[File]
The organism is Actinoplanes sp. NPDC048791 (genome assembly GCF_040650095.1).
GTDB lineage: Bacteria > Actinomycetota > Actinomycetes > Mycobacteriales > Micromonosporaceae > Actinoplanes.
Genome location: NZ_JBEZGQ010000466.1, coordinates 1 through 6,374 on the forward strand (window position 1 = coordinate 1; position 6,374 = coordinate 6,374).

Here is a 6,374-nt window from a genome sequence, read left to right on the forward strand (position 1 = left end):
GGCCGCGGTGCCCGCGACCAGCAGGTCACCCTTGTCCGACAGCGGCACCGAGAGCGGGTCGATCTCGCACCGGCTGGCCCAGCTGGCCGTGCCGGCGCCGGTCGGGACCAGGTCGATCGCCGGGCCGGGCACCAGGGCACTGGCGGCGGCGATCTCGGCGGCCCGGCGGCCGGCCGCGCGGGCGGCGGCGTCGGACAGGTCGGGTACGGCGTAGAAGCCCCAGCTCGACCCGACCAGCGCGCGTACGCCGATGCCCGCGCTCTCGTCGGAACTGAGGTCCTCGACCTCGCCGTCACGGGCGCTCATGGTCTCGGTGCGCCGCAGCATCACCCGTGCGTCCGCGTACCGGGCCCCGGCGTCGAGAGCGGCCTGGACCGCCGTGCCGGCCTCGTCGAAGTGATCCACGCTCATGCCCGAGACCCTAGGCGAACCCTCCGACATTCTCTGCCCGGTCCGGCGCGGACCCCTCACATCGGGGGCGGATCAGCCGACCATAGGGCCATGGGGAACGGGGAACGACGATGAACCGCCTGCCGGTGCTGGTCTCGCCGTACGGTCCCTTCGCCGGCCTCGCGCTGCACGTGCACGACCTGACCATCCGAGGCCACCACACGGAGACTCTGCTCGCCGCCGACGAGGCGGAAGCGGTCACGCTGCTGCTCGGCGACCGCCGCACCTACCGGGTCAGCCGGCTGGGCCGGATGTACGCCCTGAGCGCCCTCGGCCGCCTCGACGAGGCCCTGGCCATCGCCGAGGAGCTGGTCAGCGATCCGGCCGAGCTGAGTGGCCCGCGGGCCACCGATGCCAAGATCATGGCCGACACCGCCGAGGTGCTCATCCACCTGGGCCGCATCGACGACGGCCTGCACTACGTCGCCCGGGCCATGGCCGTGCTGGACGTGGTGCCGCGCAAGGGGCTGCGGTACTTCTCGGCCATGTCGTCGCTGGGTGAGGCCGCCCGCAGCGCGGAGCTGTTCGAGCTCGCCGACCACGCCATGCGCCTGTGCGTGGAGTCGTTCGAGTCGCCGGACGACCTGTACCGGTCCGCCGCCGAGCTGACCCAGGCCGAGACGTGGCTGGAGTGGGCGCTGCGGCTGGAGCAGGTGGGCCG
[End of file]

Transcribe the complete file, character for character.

The organism is Actinoplanes sp. NPDC048791 (genome assembly GCF_040650095.1).
GTDB lineage: Bacteria > Actinomycetota > Actinomycetes > Mycobacteriales > Micromonosporaceae > Actinoplanes.
Genome location: NZ_JBEZGQ010000466.1, coordinates 1 through 6,374 on the forward strand (window position 1 = coordinate 1; position 6,374 = coordinate 6,374).

Here is a 6,374-nt window from a genome sequence, read left to right on the forward strand (position 1 = left end):
GGCCGCGGTGCCCGCGACCAGCAGGTCACCCTTGTCCGACAGCGGCACCGAGAGCGGGTCGATCTCGCACCGGCTGGCCCAGCTGGCCGTGCCGGCGCCGGTCGGGACCAGGTCGATCGCCGGGCCGGGCACCAGGGCACTGGCGGCGGCGATCTCGGCGGCCCGGCGGCCGGCCGCGCGGGCGGCGGCGTCGGACAGGTCGGGTACGGCGTAGAAGCCCCAGCTCGACCCGACCAGCGCGCGTACGCCGATGCCCGCGCTCTCGTCGGAACTGAGGTCCTCGACCTCGCCGTCACGGGCGCTCATGGTCTCGGTGCGCCGCAGCATCACCCGTGCGTCCGCGTACCGGGCCCCGGCGTCGAGAGCGGCCTGGACCGCCGTGCCGGCCTCGTCGAAGTGATCCACGCTCATGCCCGAGACCCTAGGCGAACCCTCCGACATTCTCTGCCCGGTCCGGCGCGGACCCCTCACATCGGGGGCGGATCAGCCGACCATAGGGCCATGGGGAACGGGGAACGACGATGAACCGCCTGCCGGTGCTGGTCTCGCCGTACGGTCCCTTCGCCGGCCTCGCGCTGCACGTGCACGACCTGACCATCCGAGGCCACCACACGGAGACTCTGCTCGCCGCCGACGAGGCGGAAGCGGTCACGCTGCTGCTCGGCGACCGCCGCACCTACCGGGTCAGCCGGCTGGGCCGGATGTACGCCCTGAGCGCCCTCGGCCGCCTCGACGAGGCCCTGGCCATCGCCGAGGAGCTGGTCAGCGATCCGGCCGAGCTGAGTGGCCCGCGGGCCACCGATGCCAAGATCATGGCCGACACCGCCGAGGTGCTCATCCACCTGGGCCGCATCGACGACGGCCTGCACTACGTCGCCCGGGCCATGGCCGTGCTGGACGTGGTGCCGCGCAAGGGGCTGCGGTACTTCTCGGCCATGTCGTCGCTGGGTGAGGCCGCCCGCAGCGCGGAGCTGTTCGAGCTCGCCGACCACGCCATGCGCCTGTGCGTGGAGTCGTTCGAGTCGCCGGACGACCTGTACCGGTCCGCCGCCGAGCTGACCCAGGCCGAGACGTGGCTGGAGTGGGCGCTGCGGCTGGAGCAGGTGGGCCG